Objectives Contact force-sensing catheters allow real-time catheter-tissue contact force monitoring during atrial fibrillation. These catheters were rapidly adopted into clinical practice following market introduction in 2014, but concerns have been raised regarding collateral damage such as esophageal injury. We sought to examine whether the introduction of force-sensing catheters was associated with a change in short-term and intermediate-term acute care use, complications and mortality following atrial fibrillation ablation. Design Retrospective cohort analysis. We used inverse probability treatment weight matching to account for the differences in baseline characteristics between groups. Setting We examined patients included in the OptumLabs Data Warehouse who underwent ablation for atrial fibrillation before (2011-2013) and after (2015-2017) the market introduction of contact force-sensing catheters. Main outcome measures We examined 30-day and 90-day rates of all-cause acute care use, including hospitalizations and emergency department visits, as well as death and hospitalization for catheter-related complications, including atrioesophageal fistula, pericarditis, cardiac tamponade/perforation and stroke/transient ischemic attack. Results Our sample included 3470 and 5772 patients who underwent atrial fibrillation (AF) ablation before and after market introduction of contact force-sensing catheters, respectively. Complication rates were low and did not differ between the two periods (p>0.10 for each outcome). The 30-day and 90-day mortality was 0.1% and 0.3%, respectively after market introduction and unchanged from prior to 2014. The 90-day rates of all-cause acute care use decreased, from 27.0% in 2011-2013 to 23.9% in 2015-2017 (p<0.001). Conclusions AF ablation-related catheter complications and mortality are low and there has been no significant change following the introduction of force-sensing catheters.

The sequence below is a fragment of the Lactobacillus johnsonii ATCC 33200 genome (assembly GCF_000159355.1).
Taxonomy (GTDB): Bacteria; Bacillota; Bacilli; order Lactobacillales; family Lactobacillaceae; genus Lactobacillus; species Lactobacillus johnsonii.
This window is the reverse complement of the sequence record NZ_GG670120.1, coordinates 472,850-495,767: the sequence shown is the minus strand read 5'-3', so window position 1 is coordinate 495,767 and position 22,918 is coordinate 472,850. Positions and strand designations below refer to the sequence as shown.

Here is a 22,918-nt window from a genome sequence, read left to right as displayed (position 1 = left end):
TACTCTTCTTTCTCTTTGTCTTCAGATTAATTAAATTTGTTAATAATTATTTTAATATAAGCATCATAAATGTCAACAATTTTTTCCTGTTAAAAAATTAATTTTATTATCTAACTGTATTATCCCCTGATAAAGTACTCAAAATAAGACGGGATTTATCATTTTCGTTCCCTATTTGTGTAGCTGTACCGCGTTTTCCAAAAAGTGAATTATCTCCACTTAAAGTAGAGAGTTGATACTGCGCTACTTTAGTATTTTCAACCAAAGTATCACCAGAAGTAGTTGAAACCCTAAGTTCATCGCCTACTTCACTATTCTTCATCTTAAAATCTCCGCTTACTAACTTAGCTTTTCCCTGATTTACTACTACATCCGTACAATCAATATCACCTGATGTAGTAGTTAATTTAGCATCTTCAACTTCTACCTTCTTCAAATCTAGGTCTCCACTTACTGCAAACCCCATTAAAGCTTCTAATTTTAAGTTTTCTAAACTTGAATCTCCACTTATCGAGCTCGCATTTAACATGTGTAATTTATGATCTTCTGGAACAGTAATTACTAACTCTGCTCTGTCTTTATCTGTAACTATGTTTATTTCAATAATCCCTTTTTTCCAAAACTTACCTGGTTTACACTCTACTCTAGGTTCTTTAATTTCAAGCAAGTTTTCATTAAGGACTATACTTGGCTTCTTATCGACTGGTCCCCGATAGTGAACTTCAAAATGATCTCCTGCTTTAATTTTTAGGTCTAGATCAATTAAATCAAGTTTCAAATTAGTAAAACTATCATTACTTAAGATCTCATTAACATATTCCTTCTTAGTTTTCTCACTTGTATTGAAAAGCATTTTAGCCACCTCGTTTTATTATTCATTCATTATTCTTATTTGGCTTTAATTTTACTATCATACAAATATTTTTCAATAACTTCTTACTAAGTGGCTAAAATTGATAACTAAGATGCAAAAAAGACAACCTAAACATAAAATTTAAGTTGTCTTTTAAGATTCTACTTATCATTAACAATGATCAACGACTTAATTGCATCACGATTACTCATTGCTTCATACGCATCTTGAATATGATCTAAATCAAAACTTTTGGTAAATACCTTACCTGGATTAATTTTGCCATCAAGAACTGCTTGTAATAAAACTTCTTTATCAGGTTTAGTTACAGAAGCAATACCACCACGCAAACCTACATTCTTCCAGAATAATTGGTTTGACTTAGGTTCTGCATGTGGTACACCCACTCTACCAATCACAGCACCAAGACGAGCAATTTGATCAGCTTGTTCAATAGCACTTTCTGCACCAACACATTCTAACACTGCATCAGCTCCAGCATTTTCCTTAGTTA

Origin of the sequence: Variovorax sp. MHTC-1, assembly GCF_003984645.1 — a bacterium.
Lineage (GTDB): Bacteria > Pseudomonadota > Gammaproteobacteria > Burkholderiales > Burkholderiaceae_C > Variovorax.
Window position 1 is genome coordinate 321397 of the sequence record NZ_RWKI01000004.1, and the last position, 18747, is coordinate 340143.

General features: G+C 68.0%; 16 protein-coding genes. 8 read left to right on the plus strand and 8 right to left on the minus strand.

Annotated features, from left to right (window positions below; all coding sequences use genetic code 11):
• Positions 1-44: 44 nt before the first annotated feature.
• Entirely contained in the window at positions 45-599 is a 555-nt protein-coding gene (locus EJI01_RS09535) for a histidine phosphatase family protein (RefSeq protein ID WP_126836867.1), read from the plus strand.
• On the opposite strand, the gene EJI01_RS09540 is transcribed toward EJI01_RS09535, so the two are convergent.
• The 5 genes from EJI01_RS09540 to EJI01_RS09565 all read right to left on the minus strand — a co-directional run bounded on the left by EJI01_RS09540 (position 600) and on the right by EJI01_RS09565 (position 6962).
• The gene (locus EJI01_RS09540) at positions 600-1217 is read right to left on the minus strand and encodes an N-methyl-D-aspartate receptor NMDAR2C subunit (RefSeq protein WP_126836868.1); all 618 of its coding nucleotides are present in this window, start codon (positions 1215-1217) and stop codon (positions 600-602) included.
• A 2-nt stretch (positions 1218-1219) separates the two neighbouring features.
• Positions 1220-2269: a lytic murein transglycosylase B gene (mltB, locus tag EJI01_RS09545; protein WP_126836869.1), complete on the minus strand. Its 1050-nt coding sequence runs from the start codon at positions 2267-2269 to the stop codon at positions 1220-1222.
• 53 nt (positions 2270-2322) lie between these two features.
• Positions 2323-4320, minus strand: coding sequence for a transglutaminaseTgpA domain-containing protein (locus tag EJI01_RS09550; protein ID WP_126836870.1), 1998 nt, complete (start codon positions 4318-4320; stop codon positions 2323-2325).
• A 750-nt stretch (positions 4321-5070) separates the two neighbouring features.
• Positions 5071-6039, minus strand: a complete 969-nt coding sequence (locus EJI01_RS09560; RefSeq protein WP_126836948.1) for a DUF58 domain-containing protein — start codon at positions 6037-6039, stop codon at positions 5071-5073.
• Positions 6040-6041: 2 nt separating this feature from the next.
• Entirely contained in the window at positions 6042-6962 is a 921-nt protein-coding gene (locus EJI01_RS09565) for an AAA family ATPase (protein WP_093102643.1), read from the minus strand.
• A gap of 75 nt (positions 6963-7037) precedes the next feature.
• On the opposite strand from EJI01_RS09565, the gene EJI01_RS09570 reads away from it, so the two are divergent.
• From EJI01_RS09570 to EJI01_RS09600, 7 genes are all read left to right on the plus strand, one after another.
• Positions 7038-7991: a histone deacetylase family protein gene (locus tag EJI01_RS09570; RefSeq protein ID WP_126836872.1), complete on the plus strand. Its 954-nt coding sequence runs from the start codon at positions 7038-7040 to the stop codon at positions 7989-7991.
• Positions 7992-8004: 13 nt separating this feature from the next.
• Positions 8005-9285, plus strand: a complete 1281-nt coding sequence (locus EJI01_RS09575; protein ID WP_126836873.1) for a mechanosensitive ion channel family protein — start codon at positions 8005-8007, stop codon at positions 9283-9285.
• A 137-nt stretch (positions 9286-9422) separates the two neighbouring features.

|Original language||English (US)|
|Journal||BMJ Surgery, Interventions, and Health Technologies|
|State||Published - Dec 29 2020|
- ablation devices
- real world evidence
ASJC Scopus subject areas
- Biomedical Engineering